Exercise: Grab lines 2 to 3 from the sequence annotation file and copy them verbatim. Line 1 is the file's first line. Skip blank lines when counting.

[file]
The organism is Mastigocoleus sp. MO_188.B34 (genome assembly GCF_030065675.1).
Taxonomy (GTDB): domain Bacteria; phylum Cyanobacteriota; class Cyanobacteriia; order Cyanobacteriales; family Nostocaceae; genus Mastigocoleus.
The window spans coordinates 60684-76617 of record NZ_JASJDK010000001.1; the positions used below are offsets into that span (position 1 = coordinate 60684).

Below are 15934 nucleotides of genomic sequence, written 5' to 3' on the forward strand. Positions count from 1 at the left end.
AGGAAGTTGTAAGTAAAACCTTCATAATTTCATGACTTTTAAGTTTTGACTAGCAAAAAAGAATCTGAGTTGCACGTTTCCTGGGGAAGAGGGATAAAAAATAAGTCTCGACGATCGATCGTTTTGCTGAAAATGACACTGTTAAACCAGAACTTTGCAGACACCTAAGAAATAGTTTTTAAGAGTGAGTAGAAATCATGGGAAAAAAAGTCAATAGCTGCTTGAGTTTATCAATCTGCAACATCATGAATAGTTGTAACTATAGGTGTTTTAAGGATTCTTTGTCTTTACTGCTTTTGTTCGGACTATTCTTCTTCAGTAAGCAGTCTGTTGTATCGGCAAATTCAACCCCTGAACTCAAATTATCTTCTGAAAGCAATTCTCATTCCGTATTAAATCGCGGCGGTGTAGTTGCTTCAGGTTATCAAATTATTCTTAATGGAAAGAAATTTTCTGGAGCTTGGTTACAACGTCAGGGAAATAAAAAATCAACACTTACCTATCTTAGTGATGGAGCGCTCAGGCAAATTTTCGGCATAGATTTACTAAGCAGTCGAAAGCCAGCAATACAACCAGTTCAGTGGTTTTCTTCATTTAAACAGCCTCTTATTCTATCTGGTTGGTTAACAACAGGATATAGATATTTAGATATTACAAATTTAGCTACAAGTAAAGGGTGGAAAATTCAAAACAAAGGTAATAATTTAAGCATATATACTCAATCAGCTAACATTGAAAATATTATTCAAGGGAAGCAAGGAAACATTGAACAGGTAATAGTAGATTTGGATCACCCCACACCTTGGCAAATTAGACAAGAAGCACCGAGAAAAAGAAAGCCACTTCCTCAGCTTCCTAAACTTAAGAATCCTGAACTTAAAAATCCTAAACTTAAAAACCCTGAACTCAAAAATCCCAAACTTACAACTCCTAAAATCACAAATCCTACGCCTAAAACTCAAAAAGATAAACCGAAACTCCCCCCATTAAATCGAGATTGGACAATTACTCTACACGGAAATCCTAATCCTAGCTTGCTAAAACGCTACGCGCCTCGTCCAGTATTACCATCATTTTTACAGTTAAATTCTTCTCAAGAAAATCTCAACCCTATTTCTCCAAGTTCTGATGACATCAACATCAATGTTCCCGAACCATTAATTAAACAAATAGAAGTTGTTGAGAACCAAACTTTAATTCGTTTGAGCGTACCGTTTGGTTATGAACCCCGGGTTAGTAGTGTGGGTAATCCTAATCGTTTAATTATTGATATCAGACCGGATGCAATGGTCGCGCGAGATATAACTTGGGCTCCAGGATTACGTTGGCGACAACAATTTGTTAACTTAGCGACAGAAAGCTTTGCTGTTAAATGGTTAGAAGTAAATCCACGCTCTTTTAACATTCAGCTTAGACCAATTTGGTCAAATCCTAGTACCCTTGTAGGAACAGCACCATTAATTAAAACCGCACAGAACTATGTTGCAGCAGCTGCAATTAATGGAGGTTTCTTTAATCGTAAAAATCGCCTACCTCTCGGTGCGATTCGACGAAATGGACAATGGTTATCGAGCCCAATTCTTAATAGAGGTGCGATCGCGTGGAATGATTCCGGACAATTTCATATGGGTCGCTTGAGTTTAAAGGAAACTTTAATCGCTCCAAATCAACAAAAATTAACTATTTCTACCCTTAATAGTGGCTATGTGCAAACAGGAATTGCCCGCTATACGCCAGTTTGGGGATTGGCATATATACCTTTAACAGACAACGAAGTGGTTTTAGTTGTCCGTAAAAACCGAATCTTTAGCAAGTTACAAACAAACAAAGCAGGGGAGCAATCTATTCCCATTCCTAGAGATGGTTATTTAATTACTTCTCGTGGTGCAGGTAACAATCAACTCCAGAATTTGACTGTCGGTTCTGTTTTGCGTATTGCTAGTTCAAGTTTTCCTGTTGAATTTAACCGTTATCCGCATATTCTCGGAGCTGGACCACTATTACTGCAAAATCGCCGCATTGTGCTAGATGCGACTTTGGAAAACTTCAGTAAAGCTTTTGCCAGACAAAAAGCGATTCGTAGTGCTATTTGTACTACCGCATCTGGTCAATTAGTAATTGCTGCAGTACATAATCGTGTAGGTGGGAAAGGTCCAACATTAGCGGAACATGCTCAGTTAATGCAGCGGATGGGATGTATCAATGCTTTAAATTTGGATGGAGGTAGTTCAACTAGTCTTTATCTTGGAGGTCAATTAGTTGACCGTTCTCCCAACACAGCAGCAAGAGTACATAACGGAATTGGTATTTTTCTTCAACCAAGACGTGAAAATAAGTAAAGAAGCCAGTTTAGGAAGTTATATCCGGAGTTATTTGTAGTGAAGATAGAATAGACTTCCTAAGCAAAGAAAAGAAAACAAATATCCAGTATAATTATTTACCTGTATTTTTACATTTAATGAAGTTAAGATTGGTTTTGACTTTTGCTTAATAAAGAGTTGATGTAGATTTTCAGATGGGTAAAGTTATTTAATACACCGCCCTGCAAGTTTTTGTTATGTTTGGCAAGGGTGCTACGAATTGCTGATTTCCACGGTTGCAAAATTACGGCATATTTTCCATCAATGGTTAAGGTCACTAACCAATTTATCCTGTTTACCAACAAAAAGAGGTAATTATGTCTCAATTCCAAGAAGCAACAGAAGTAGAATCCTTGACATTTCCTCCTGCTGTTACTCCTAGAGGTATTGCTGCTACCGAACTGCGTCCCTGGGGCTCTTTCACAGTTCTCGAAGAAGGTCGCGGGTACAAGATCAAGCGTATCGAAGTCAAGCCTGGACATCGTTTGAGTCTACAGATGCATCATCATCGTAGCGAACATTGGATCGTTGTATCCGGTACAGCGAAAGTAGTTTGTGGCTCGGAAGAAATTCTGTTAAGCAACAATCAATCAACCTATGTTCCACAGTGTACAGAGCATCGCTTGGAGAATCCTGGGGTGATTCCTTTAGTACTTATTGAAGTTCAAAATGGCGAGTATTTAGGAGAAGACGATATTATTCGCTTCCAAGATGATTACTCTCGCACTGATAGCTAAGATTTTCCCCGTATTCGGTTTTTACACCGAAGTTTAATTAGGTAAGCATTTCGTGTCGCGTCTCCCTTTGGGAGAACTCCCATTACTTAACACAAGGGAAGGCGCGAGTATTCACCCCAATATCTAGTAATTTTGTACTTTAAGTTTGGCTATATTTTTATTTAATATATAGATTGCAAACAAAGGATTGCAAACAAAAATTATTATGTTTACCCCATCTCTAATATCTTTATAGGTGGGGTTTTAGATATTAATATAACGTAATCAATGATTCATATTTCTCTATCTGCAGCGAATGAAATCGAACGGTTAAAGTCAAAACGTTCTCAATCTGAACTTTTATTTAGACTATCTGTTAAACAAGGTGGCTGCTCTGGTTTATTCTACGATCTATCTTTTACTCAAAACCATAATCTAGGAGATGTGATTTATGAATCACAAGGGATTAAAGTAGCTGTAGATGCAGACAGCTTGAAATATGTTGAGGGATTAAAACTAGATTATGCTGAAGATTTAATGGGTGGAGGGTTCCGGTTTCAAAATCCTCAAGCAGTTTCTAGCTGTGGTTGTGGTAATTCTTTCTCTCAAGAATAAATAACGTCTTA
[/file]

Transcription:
Taxonomy (GTDB): domain Bacteria; phylum Cyanobacteriota; class Cyanobacteriia; order Cyanobacteriales; family Nostocaceae; genus Mastigocoleus.
The window spans coordinates 60684-76617 of record NZ_JASJDK010000001.1; the positions used below are offsets into that span (position 1 = coordinate 60684).